In contrast Botswana has a much shorter democratic political tradition of just over 50 years during which only the Botswana Democratic Party (BDP) has been the governing party. In recent years, the ruling BDP has increasingly presided over massive unemployement deepening educational crisis, massive corruption, high levels of poverty and socio- economic unequalities. It is these socio-economic contradictions which constitute a material basis for the progressive decline in the BDP’s mass appeal and the discermible thirst of the masses for political change and the upsurge in the popularity of the UDC.

The disengagement of the Botswana Movement for Democracy (BMD) from the UDC is not likely reverse this trend because the BMD has never really been a serious force within opposition politics. It has never been tested such political limelight or influence it has enjoyed has largely been on account of its association with the UDC, especially its main constituent party the Botswana National Front (BNF). Even the parliamentary seats which it holds are from traditional BNF strongholds which it is not likely to retain once it contests them on its own. In fact by the very fact of disengaging from the UDC so shortly after its (UDC) inception undermine the tenous basis of its initial political goodwill and it may be punished for betraying the people’s project.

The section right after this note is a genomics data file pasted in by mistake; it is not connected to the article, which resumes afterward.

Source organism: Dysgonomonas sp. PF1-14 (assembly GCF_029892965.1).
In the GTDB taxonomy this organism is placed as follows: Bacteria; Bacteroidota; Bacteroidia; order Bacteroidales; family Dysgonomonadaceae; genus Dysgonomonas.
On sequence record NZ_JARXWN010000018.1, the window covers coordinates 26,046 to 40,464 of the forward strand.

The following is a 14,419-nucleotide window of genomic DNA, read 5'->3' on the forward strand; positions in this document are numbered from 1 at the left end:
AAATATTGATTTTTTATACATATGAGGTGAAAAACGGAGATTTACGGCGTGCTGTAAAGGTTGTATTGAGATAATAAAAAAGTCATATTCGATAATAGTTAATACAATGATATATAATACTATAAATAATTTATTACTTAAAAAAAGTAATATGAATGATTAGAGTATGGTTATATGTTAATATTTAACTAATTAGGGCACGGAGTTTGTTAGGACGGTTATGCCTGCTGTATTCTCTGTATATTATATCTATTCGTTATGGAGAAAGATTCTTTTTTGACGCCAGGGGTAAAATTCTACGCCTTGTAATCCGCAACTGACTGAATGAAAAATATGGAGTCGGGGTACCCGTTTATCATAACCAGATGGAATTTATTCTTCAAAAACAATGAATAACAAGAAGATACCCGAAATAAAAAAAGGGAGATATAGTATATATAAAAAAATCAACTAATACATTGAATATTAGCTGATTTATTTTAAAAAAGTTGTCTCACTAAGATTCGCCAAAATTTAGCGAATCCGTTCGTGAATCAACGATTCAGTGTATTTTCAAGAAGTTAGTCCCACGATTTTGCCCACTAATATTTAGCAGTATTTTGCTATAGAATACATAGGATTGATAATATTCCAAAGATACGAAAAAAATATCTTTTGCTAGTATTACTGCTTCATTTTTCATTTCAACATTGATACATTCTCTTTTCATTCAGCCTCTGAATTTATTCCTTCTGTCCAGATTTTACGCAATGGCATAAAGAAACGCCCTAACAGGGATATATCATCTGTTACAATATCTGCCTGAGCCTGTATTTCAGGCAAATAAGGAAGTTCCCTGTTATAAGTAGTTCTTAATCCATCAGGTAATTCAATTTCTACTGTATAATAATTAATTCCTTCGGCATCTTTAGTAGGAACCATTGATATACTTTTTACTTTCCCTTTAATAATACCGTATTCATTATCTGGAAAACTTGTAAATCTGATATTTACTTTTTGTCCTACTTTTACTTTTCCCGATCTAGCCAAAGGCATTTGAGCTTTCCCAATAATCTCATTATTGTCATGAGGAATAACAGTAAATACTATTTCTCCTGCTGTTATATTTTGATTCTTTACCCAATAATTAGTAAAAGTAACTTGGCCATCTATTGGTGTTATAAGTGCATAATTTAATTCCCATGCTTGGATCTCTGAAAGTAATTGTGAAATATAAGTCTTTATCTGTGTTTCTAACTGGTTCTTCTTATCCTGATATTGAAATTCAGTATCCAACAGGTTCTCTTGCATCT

That would micre to the benefit of the UDC. In the ultimate analysis politics essentially signify the struggle of living forces. On this basis parties emerge take shape and are organised around a particular banner or programme underpinned by a totality of definite socio-economic interest and ideological traditions. It is these which define their existential space, political outlook, identity and self-conceptualisation. By these fundamental criteria BMD is on the whole much closer to the BDP than it is to the mainstream opposition parties. Most of its leaders are not only conservative in ideological outlook, but retain residual political allegiance to the BDP. This explains why its